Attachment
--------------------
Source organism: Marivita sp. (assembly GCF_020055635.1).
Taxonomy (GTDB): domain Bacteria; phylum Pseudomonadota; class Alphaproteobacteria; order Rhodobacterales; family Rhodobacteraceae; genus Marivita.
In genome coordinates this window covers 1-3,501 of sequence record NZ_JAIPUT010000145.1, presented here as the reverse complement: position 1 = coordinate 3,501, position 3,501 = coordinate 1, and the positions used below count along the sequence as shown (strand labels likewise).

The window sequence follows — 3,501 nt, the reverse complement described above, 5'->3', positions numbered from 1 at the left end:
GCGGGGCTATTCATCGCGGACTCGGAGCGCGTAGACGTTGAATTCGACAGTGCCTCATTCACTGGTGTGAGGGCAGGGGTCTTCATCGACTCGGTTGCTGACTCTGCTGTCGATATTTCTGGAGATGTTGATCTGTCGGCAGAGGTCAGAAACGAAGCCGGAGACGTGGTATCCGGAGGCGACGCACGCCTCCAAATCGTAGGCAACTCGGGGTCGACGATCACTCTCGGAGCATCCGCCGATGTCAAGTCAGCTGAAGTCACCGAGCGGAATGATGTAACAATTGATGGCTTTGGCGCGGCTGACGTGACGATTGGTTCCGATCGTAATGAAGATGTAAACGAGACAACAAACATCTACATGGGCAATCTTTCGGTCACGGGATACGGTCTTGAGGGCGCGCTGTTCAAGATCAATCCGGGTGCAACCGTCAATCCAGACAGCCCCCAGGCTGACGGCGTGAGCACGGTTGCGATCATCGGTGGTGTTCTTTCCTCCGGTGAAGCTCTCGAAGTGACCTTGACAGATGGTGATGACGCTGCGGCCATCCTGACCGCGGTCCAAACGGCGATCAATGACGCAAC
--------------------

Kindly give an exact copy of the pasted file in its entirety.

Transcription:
Source organism: Marivita sp. (assembly GCF_020055635.1).
Taxonomy (GTDB): domain Bacteria; phylum Pseudomonadota; class Alphaproteobacteria; order Rhodobacterales; family Rhodobacteraceae; genus Marivita.
In genome coordinates this window covers 1-3,501 of sequence record NZ_JAIPUT010000145.1, presented here as the reverse complement: position 1 = coordinate 3,501, position 3,501 = coordinate 1, and the positions used below count along the sequence as shown (strand labels likewise).

The window sequence follows — 3,501 nt, the reverse complement described above, 5'->3', positions numbered from 1 at the left end:
GCGGGGCTATTCATCGCGGACTCGGAGCGCGTAGACGTTGAATTCGACAGTGCCTCATTCACTGGTGTGAGGGCAGGGGTCTTCATCGACTCGGTTGCTGACTCTGCTGTCGATATTTCTGGAGATGTTGATCTGTCGGCAGAGGTCAGAAACGAAGCCGGAGACGTGGTATCCGGAGGCGACGCACGCCTCCAAATCGTAGGCAACTCGGGGTCGACGATCACTCTCGGAGCATCCGCCGATGTCAAGTCAGCTGAAGTCACCGAGCGGAATGATGTAACAATTGATGGCTTTGGCGCGGCTGACGTGACGATTGGTTCCGATCGTAATGAAGATGTAAACGAGACAACAAACATCTACATGGGCAATCTTTCGGTCACGGGATACGGTCTTGAGGGCGCGCTGTTCAAGATCAATCCGGGTGCAACCGTCAATCCAGACAGCCCCCAGGCTGACGGCGTGAGCACGGTTGCGATCATCGGTGGTGTTCTTTCCTCCGGTGAAGCTCTCGAAGTGACCTTGACAGATGGTGATGACGCTGCGGCCATCCTGACCGCGGTCCAAACGGCGATCAATGACGCAAC